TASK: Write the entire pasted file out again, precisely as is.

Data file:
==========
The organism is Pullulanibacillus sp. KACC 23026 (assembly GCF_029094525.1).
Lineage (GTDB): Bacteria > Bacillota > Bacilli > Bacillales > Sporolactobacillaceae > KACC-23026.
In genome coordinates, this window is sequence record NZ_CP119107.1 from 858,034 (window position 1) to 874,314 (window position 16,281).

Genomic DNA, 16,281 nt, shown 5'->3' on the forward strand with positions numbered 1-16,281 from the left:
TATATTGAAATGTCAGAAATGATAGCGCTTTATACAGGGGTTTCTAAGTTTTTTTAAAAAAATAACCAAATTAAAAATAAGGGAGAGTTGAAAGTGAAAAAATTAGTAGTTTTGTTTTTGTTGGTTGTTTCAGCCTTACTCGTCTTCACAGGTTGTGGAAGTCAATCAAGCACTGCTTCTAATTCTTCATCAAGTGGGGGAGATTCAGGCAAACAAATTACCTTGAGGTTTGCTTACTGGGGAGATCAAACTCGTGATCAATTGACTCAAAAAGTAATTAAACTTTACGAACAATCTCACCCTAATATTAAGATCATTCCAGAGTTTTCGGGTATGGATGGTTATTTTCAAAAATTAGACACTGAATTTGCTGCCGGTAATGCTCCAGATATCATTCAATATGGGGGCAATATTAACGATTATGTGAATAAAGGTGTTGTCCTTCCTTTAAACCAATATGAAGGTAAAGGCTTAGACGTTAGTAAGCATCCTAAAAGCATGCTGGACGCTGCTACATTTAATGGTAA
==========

The organism is Pullulanibacillus sp. KACC 23026 (assembly GCF_029094525.1).
Lineage (GTDB): Bacteria > Bacillota > Bacilli > Bacillales > Sporolactobacillaceae > KACC-23026.
In genome coordinates, this window is sequence record NZ_CP119107.1 from 858,034 (window position 1) to 874,314 (window position 16,281).

Genomic DNA, 16,281 nt, shown 5'->3' on the forward strand with positions numbered 1-16,281 from the left:
TATATTGAAATGTCAGAAATGATAGCGCTTTATACAGGGGTTTCTAAGTTTTTTTAAAAAAATAACCAAATTAAAAATAAGGGAGAGTTGAAAGTGAAAAAATTAGTAGTTTTGTTTTTGTTGGTTGTTTCAGCCTTACTCGTCTTCACAGGTTGTGGAAGTCAATCAAGCACTGCTTCTAATTCTTCATCAAGTGGGGGAGATTCAGGCAAACAAATTACCTTGAGGTTTGCTTACTGGGGAGATCAAACTCGTGATCAATTGACTCAAAAAGTAATTAAACTTTACGAACAATCTCACCCTAATATTAAGATCATTCCAGAGTTTTCGGGTATGGATGGTTATTTTCAAAAATTAGACACTGAATTTGCTGCCGGTAATGCTCCAGATATCATTCAATATGGGGGCAATATTAACGATTATGTGAATAAAGGTGTTGTCCTTCCTTTAAACCAATATGAAGGTAAAGGCTTAGACGTTAGTAAGCATCCTAAAAGCATGCTGGACGCTGCTACATTTAATGGTAA